Force Base in Germany] in 1986," he said. "I told [the
contractors] that it sounded like a swell airplane, but they
shouldn't base it here, because Bitburg wouldn't be open long once a
war [with the Soviet Union] started. They should base it in England,
said they couldn't, because one of the specifications for the F-22
was that it fit in a NATO generation shelter. And if it were small
enough to fit in a NATO shelter, it wouldn't have enough range to
strike targets in Eastern Europe if it were based in England."
Soviet Union collapsed in 1991. The F-22 won't be operational until
2005. But it's already been crippled by a requirement to fit into a
shelter that is no longer being used, against an enemy that no
longer exists, Warden said.
Air Force is trying to give the F-22 more relevance by calling it a
fighter attack aircraft and has designed a special 250 lb. explosive
-- the small diameter bomb -- for it to carry.
small diameter bomb will have both satellite and close-in guidance
systems, so it will be able to strike within 10 feet of a target
from 60 miles away, said Jake Swinson, public affairs officer for
the Air Force Armaments Division. The current satellite-guided bomb
that can be dropped by long-range bombers at high altitude, the JDAM,
is designed to strike within about 40 feet of its target, although
it's doing much better than that in combat, Swinson said.
acknowledged that the technology going into the small diameter bomb
also could be applied to the larger bombs that other fighters and
bombers can carry, but that the F-22 cannot.
Air Force has a "minimum requirement" for 381 F-22s at an
estimated cost of $72 billion. The Air Force, Navy and Marine Corps
plan to spend $200 billion more on the F-35, which won't be fielded
before 2007. In addition, the Navy plans to spend $51 billion to
acquire 460 F/A -18 Super Hornets, an upgraded version of a fighter
bomber designed in the 1970s.
said the Air Force should cancel the F-35, buy only 100 F-22s and
challenge the aerospace industry to develop within five years a
hypersonic bomber that could strike targets anywhere in the world
from bases in the United States.
go out and buy an airplane that is significantly behind the
technology that's available?" Warden said. "Nobody has
challenged the aerospace industry for a long time."
Air Force currently has no plans to build a new bomber before 2037,
although that is being re-thought in the wake of events in
have played an important role in Iraq, where they have roamed
virtually unchallenged. Kuwait and Saudi Arabia have permitted U.S.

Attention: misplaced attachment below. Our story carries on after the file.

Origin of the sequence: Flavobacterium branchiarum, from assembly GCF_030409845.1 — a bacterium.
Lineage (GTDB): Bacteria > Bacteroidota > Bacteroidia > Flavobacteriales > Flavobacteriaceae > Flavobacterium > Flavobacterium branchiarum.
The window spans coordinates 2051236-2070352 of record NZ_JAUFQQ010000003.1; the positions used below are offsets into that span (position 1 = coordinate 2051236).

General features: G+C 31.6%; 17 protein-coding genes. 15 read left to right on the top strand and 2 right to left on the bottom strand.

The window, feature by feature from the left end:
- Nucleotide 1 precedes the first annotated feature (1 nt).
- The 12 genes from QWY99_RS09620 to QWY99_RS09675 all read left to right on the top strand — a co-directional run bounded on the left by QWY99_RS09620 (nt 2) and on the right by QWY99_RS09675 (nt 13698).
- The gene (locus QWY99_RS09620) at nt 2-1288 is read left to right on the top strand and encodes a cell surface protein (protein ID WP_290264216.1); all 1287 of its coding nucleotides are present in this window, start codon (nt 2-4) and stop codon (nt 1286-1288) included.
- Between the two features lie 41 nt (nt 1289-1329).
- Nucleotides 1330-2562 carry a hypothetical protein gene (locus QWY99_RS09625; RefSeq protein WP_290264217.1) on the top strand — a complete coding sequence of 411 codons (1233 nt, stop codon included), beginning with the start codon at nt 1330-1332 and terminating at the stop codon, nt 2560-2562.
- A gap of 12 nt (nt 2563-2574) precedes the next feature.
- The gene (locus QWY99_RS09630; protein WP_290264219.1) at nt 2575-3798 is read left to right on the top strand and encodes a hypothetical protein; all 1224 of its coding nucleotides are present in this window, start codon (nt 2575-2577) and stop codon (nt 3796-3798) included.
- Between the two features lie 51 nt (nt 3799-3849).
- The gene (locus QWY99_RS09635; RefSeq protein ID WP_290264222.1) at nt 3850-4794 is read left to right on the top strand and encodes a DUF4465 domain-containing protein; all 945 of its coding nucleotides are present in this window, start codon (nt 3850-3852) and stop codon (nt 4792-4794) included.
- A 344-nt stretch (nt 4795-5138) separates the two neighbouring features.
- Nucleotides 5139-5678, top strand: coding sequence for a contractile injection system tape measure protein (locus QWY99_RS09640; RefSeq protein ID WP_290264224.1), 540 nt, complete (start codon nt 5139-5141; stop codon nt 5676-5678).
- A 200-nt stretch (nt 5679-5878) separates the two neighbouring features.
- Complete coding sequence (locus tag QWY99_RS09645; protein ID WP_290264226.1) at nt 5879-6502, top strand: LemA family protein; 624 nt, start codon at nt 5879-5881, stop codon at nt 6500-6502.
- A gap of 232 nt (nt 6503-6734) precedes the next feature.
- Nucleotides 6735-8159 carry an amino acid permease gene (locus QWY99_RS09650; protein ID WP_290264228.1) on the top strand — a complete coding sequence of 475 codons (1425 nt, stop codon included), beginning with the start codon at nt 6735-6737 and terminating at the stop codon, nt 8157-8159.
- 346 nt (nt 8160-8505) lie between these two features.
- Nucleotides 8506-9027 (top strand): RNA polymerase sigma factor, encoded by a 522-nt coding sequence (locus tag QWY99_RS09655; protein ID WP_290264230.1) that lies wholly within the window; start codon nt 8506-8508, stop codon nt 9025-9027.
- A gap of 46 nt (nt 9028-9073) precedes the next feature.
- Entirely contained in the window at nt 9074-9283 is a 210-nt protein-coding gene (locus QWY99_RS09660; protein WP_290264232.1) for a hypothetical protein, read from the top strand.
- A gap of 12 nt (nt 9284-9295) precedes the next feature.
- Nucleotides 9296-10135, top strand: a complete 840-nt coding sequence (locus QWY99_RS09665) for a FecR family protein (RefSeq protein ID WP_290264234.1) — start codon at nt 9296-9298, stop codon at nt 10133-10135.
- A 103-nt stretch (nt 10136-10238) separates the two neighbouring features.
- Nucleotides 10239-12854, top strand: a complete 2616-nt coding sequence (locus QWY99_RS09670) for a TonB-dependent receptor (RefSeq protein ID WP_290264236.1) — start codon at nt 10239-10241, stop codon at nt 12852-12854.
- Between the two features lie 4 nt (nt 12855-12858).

and British fighters to operate from bases nearby, and Iraq is close
to an ocean, from which Navy fighters can operate. But if a crisis
erupts far from an ocean where neighboring countries will not
cooperate, U.S. fighters could prove of little value.
Richard Hawley said in a magazine interview in 2001, when he was
commander of Air Combat Command, that fighter bombers wouldn't be
much use in dealing with some of the most dangerous threats to the
United States, such as renewed Russian aggression toward Europe, a
Chinese threat to its neighbors or a threat from Iran.
common challenge posed by all these threats is strategic
depth..." Hawley said. "A bomber-centric attack force has
much more relevance in all these scenarios."
Thompson, an analyst for the Lexington Institute, a think tank
funded chiefly by defense contractors, said the results of the Cope
India exercise make it plain that the Air Force needs a new fighter.
And Rep. Randy Cunningham, R-Calif., a former naval aviator, is a
big fan of the F-22 Raptor.
had the opportunity to fly against the F-22," he said.
"The only way I could catch it in my F-15, even in full
afterburner, was in a turn. The F-22 is an amazingly capable fighter
that is going to insure America's air superiority in the years
figures that "without air superiority, we can't do anything
else." But he conceded that "you can probably do without
hundreds of lower-end fighters."
on the other side of the argument, made a concession, as well. He
acknowledged that the Air Force probably should develop a small,
"silver bullet" force of F-22s.
has an intimidation effect," he said. "It tells the rest
of the word: don't even bother challenging the U.S. in air